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Posted by Brett Romero - 28 August, 2019

4 Things to Consider When Calculating the Cash Burn Rate

Running a business involves monitoring different “numbers”. It can be overwhelming to monitor income ratios, daily sales outstanding, and an endless number of financial reports. However, your company’s burn rate is one number you don’t want to ignore.

Your burn rate is one of the most important numbers you can have when you're planning the financial success of your company. It's also one of the most important numbers for attracting new investment funds.

What is the “Burn Rate”?

The “burn rate” is an important number all business owners should learn. The burn rate measures the level of sustainability of your business. What it does is it shows negative cash flow, or how long (usually months) you can stay in business with the fincial liquidity you have. Burn rate is usually used when talking about startups, or businesses that depend heavily on invested funds. 

Why Does the Burn Rate Matter?

Although it might be obvious to some entrepreneurs why the burn rate matters, the primary reason is it shows you the amount of time you have before you run out of cash.

Also, investors will often look at a company’s burn rate and compare it to potential revenue to see if it is a solid investment. If the burn rate is higher than it was supposed to be, or if revenues are not growing as quickly as forecasted, then investors may question the investment. The burn rate is an easy way to measure the level of risk associated with investing in a particular company.

How to Calculate Burn Rate

Performing a complete analysis of the burn rate or cash consumption will tell you and your investors whether your company can sustain itself, signifying if you're going to need additional investment or have to cut costs.

For example, let’s say that your company needs $10,000 every month to pay the bills and utilities. However, your sales are only $5,000. This means you are “burning” $5,000 every month or that you are spending more money than what you are making. Depending on whether you are a startup or an established business, your “burn rate” may differ, whether that is a year or three months.

Here are two burn rate formulas to follow:

Burn Rate = Your Total Cash Position/ A Specified Period of Time

Time Before Cash Runs Out = Cash On Hand/Burn Rate

Now that you have a better understanding of what the burn rate is, why it is important for your business, and how to calculate it, here are some ideas to consider when you're trying to improve your burn rate.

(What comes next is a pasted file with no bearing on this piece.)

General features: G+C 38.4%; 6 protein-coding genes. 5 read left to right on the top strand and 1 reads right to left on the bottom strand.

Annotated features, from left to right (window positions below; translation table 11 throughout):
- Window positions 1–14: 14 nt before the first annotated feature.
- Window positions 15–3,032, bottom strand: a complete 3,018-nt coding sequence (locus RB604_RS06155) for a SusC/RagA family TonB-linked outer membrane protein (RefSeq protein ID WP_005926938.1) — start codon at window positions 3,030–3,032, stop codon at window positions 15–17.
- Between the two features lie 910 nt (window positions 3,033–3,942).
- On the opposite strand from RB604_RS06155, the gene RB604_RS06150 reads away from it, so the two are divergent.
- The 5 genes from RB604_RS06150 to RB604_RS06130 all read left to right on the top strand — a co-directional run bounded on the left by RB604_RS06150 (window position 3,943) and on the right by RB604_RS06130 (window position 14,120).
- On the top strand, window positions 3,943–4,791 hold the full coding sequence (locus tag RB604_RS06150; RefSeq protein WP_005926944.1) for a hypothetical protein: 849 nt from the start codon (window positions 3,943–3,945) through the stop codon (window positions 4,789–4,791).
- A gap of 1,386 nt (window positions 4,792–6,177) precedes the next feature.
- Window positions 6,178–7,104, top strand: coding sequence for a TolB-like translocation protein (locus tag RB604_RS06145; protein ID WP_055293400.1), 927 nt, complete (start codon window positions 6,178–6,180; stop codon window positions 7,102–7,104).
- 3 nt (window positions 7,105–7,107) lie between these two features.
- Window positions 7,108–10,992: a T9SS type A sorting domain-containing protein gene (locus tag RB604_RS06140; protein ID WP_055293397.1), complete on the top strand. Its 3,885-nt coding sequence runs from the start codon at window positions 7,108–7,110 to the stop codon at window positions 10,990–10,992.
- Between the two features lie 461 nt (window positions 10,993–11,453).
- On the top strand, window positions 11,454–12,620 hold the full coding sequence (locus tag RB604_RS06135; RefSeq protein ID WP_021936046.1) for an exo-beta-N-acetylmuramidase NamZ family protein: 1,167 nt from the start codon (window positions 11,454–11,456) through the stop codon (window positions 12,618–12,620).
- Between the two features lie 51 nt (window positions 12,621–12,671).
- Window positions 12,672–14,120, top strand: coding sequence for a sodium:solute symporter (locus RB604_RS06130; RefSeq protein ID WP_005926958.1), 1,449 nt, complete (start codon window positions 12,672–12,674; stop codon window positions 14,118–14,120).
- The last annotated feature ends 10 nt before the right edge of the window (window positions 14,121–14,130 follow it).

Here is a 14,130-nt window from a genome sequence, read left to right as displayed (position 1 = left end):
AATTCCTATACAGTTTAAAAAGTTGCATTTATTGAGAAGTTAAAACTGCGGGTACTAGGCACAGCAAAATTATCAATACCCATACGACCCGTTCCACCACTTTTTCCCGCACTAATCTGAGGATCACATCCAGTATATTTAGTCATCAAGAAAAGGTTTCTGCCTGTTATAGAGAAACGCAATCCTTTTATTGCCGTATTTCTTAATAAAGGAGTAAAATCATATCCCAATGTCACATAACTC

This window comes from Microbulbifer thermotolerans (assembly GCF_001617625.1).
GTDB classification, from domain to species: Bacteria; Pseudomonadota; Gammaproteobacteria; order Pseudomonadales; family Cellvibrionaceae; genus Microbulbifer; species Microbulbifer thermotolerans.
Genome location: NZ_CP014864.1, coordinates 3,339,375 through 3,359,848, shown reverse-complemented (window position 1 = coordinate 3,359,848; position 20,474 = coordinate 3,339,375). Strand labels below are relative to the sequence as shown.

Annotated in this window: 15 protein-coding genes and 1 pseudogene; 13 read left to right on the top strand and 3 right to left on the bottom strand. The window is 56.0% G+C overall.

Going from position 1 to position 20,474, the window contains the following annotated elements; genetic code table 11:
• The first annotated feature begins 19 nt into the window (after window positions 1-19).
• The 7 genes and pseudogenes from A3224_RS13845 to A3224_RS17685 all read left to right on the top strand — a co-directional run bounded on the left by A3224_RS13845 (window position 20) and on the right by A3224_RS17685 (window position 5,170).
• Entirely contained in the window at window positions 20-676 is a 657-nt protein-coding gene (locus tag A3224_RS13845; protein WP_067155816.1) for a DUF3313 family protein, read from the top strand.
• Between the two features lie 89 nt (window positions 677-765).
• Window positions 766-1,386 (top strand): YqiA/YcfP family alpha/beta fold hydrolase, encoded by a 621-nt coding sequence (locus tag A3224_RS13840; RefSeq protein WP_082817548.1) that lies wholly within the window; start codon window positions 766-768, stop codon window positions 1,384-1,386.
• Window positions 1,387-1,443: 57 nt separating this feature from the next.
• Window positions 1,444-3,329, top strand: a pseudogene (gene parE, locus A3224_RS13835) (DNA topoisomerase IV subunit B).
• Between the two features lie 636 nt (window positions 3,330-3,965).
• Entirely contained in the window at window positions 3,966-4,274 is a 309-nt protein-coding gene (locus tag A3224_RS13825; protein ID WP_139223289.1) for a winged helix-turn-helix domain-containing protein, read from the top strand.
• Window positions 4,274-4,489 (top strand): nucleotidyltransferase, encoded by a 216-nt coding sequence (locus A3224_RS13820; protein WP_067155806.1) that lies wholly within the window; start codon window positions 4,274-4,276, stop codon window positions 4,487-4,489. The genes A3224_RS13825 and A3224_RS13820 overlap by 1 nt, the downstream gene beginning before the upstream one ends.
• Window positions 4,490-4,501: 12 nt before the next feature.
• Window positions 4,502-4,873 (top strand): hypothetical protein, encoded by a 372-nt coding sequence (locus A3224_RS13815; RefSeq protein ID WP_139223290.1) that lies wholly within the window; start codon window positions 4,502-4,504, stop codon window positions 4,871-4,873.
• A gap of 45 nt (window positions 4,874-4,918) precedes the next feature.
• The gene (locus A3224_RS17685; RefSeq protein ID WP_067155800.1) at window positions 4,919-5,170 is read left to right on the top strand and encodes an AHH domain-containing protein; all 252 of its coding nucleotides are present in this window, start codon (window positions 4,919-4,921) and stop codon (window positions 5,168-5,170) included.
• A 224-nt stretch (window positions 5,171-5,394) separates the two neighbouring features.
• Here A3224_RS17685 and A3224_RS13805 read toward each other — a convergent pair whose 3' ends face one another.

Save Your Money. Today businesses wonder where to save their money. Whether they save it in a savings account, money market or the old “under the mattress” method, saving money is crucial to keep your burn rate lower, so get in the habit of saving smarter. Build up a cash reserve, your business will thank you.

Decrease Your DSO. If your business is struggling with sales, then the good news is that there are other ways to find cash in your business. For example, decreasing your Daily Sales Outstanding (DSO) in your accounts receivables can help give a company more cash on hand. This is the amount of time that it takes for your business to collect on accounts receivables, or the money owed to your business for selling or providing goods or services.

If you have a Net 30 payment policy, and it’s taking you an average of 40 days to collect, then it is probably time to revisit your collection policy.

Selling Company Assets. As a startup business, you may not have a ton of assets, but if you are trying to improve your burn rate, and have assets that you can offload, then consider doing so. You may have some assets are costing you too much in upkeep and you are hurting your business’ cash position as a result.

The Bottom Line

It may be difficult for many startup businesses to begin to see sufficient sales or profits in the beginning. Maintaining a good relationship with your investors (and potential investors) is crucial if you're in this boat. Keeping your burn rate low and your expenses low is going to go a long way in attracting more funds.

Another important reason is to keep your employees feeling safe in their jobs. When financial information is passed around, the smart employees can put two and two together. Keeping your burn rate manageable is crucial to keeping those good employees around.

Investors don’t want to get stuck in an unfavorable or difficult financial position because they invested in a company with poor cash flow. If the goal is to grow your business or to attract investors, then pay attention to your burn rate, and keep your business afloat.

Control your company's cash flow

Topics: Finance, Cash Flow

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